(566e) Radiofrequency Actuation of Iron Oxide-Hydrogel Nanocomposites: Experimental Analysis and Modeling | AIChE

(566e) Radiofrequency Actuation of Iron Oxide-Hydrogel Nanocomposites: Experimental Analysis and Modeling


Satarkar, N. S. - Presenter, University of Kentucky
Hilt, J. Z. - Presenter, University of Kentucky
Meenach, S. A. - Presenter, University of Kentucky
Anderson, K. W. - Presenter, University of Kentucky
Barton, C. R. - Presenter, University of Kentucky

Hydrogels and hydrogel nanocomposites are attractive materials for a variety of biomedical/pharmaceutical applications. In recent studies, magnetic hydrogel composites of N-isopropylacrylamide (NIPAAm) hydrogels have been demonstrated as pulsatile drug delivery systems with radiofrequency(RF) at 293 kHz as a trigger.1 In another study, magnetic nanocomposites were demonstrated as actuators in microfluidic device, with ability to control the flow by application of RF.2 Some of the other applications being pursued with these systems is use of RF induced heating for hyperthermia cancer treatment. All these applications rely heavily on design of the nanocomposite systems. In order to achieve desired response from hydrogel nanocomposite system, it is very important to understand the heating induced by application of RF and resultant change in the hydrogel properties.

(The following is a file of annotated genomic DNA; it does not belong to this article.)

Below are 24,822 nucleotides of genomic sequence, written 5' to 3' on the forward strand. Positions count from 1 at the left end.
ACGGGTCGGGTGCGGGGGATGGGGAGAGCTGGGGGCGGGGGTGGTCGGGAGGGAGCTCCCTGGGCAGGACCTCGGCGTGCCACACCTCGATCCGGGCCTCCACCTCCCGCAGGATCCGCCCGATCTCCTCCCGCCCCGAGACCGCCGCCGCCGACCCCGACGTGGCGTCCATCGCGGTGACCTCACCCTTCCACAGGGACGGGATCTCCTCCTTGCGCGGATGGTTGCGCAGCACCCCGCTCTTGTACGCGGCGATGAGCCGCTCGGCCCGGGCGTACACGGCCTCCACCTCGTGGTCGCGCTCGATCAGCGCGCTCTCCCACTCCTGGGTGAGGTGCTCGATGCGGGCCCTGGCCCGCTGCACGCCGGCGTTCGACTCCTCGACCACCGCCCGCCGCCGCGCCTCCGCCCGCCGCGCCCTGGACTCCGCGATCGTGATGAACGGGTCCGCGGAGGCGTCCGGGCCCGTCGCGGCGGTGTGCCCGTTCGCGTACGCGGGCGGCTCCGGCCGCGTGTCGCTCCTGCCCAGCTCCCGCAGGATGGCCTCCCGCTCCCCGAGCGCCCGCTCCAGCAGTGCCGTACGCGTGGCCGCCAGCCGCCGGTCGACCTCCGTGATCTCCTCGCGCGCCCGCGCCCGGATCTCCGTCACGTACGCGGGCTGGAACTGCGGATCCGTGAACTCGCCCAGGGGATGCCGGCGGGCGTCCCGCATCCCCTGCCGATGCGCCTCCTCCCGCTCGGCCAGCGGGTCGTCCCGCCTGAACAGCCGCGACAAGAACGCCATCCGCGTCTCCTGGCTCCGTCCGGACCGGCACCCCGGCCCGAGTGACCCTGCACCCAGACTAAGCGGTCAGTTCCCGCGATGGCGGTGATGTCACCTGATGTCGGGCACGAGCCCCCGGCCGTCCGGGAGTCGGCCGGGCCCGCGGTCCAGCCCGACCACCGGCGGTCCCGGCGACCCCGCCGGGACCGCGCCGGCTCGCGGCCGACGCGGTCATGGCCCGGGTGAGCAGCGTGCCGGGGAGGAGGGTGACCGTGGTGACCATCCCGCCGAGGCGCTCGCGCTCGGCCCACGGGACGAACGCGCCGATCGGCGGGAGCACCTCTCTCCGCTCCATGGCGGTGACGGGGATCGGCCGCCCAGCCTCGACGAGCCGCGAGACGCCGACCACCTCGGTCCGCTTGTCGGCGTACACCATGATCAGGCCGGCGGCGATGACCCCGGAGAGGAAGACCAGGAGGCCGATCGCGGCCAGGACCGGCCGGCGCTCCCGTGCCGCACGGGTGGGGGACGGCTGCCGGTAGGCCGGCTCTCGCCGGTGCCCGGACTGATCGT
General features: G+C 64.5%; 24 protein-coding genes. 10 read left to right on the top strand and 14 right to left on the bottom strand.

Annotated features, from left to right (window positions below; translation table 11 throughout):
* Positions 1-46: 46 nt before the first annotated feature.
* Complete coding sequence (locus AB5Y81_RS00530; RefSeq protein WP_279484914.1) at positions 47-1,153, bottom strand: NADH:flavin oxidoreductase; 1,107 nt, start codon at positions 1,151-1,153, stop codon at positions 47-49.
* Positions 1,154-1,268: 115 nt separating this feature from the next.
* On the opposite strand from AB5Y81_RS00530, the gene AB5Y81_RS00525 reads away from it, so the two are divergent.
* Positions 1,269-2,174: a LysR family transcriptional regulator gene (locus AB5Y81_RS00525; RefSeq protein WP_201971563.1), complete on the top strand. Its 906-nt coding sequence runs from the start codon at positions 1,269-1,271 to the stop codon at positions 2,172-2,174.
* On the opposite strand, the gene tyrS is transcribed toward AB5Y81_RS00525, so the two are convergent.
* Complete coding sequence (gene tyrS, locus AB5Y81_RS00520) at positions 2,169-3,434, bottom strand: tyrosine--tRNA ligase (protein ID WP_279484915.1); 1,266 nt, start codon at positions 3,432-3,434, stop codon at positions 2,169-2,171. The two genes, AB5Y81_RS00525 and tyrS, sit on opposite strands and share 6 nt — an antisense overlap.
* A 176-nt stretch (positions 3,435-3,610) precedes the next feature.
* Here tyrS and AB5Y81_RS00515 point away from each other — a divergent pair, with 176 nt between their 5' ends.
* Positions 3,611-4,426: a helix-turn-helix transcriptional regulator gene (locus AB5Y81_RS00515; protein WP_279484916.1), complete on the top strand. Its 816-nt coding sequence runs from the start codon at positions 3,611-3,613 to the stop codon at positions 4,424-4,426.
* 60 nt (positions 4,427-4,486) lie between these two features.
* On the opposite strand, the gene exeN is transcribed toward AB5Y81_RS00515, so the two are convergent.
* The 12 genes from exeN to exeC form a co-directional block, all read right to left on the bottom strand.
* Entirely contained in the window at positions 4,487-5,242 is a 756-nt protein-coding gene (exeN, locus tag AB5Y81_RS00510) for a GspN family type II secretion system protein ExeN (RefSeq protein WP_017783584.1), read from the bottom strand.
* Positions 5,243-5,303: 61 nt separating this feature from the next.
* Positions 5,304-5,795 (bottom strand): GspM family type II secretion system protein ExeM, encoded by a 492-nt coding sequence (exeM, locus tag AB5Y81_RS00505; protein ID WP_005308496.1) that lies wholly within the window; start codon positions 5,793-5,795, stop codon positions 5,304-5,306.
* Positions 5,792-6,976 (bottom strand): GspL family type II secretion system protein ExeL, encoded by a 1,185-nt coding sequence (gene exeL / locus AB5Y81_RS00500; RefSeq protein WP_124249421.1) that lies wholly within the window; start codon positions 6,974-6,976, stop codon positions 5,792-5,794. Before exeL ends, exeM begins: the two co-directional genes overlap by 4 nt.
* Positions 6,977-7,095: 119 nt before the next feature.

Goal of this study was to analyze and predict nanocomposite response based on hydrogel composition, nanoparticle loading, RF strength, and nanocomposite dimensions. Magnetic nanocomposites of poly (ethylene glycol) hydrogels were synthesized with iron oxide (Fe3O4) nanoparticles. Different nanocomposite systems were obtained by variation of nanoparticle loadings and hydrogel composition. 293 kHz RF was applied to nanocomposite discs and surface temperatures were analyzed using infrared (IR) thermography. The strength of RF was varied to further analyze the heating effect.

A heat transfer model was developed to account heat generation due to RF as well as heat loss to surroundings. By fitting the temperature data, a correlation was obtained for dependence of heat generation on nanoparticle loadings, and RF strength. It was demonstrated that the model could successfully predict the resultant temperatures by using a hydrogel system with different swelling properties. The heating analysis was further extended for potential hyperthermia cancer treatment applications. The bioheat equation was used to account the heat transport in vivo, and resultant nanocomposite temperatures were predicted.

In the case of NIPAAm nanocomposites, RF heating is accompanied by collapse, which forces the fluids out of hydrogel network. Magnetic NIPAAm nanocomposites of different dimensions (thickness) were synthesized and subjected to RF heating. The resultant collapse and recovery process was quantified by weight measurements at different time points. The heat transfer model was modified to account change in the mass as hydrogel collapsed. Furthermore, a mass transfer model was developed for transport of liquid as the nanocomposite collapsed and recovered.

1. Satarkar, N. S.; Hilt, J. Z. J. Control. Rel. 2008, 130, 246-251.

2. Satarkar, N. S.; Zhang, W.; Eitel, R. E.; Hilt, J. Z. Lab Chip 2009, In Press.